I hate to be asking this, but I just don't understand the operation. I've been reading various resources, mostly this: http://services.eng.uts.edu.au/~venkat/pe_html/ch07s1/ch07s1p1.htm though. From what I understand, when the voltage source is connected to the circuit, current flows through the circuit like so:
When this is happening, presumably the capacitor is being charged as well. But even at this point I seem to be misunderstanding: surely the load receives the input voltage as well? So even if you wanted the load to receive say 20V stepped down from 120V, when the source was connected at least, there would be 120V across it. Surely this could damage components rated for 20V? I suppose with PWM you could minimise the time that the load was exposed directly to the input voltage to negligible times, but I'm not sure. I'd just really appreciate it if someone could clear up my confusion about this.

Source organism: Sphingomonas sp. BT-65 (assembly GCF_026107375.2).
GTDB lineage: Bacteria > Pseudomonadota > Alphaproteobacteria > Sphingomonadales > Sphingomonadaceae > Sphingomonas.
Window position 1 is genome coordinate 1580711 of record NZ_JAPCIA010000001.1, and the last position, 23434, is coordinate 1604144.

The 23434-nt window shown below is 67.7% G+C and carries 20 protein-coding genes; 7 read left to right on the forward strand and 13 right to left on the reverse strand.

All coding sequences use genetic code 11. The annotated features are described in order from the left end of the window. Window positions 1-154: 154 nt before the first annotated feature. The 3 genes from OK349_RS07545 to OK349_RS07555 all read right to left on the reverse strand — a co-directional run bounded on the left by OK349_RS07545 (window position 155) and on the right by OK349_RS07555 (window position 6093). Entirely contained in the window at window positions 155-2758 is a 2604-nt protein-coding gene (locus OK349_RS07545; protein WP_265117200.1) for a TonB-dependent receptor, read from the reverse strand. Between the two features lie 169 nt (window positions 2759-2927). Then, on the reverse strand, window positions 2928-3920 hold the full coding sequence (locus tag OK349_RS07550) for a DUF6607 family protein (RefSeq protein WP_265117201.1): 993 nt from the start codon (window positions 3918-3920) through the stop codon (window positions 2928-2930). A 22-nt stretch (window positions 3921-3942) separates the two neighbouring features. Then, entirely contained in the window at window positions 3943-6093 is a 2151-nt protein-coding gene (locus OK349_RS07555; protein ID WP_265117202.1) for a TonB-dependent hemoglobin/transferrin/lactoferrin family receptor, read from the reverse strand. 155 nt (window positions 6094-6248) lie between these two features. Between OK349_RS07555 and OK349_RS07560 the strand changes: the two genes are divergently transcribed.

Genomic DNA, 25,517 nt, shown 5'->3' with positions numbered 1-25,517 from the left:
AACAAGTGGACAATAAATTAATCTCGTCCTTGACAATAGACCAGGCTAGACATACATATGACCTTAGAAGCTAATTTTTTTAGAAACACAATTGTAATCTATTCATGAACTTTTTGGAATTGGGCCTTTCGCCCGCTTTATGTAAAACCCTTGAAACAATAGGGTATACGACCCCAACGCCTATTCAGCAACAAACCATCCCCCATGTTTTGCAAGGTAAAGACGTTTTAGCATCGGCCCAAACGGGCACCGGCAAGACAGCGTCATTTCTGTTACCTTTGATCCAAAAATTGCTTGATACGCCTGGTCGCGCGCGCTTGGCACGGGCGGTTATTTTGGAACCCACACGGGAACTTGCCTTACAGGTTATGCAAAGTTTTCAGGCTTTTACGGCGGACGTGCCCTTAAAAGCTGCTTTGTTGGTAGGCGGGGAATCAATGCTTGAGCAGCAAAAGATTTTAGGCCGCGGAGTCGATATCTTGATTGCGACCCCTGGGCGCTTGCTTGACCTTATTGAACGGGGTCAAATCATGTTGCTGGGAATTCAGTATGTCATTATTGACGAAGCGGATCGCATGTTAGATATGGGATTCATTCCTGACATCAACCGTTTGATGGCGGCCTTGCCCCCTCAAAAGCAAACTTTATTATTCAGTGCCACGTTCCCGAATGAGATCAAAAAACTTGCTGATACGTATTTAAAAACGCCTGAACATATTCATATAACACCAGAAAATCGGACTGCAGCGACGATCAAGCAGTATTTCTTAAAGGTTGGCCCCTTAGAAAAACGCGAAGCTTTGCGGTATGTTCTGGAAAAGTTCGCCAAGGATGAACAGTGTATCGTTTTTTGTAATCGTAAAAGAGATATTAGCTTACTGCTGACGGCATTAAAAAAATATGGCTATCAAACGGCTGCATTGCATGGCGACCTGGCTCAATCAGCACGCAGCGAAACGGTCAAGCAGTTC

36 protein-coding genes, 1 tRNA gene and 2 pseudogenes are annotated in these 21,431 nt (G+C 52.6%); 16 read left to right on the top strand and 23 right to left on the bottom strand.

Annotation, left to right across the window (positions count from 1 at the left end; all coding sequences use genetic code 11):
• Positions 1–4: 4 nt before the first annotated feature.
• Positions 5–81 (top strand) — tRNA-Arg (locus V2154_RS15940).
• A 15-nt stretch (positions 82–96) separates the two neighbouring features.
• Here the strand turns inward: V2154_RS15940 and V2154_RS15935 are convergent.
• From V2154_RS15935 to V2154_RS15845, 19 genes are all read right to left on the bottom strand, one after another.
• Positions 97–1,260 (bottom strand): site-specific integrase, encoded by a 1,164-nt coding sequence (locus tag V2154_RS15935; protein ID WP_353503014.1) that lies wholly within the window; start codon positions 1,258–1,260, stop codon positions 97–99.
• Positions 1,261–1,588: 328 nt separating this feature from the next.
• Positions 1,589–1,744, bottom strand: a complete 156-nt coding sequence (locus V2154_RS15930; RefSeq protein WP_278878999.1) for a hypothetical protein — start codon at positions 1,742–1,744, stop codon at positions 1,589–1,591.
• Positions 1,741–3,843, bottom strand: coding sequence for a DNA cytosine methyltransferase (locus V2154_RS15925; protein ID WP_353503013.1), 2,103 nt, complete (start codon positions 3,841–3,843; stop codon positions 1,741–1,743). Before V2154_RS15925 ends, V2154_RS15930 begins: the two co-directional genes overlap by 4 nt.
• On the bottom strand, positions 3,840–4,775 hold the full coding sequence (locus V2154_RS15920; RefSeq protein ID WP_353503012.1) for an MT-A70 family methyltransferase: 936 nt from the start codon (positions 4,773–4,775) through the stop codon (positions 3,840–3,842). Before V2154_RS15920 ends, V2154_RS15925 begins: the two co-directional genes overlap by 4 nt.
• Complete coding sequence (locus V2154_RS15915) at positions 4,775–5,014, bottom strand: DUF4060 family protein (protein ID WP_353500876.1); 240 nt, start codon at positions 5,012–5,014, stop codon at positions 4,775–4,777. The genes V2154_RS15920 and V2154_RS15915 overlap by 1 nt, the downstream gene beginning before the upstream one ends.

In terms of general operation: one way I can think of the buck converter working is if the capacitor is charged to the 'Output' voltage and then the inductor is used to keep the capacitor near this voltage during the presumably much longer off cycles?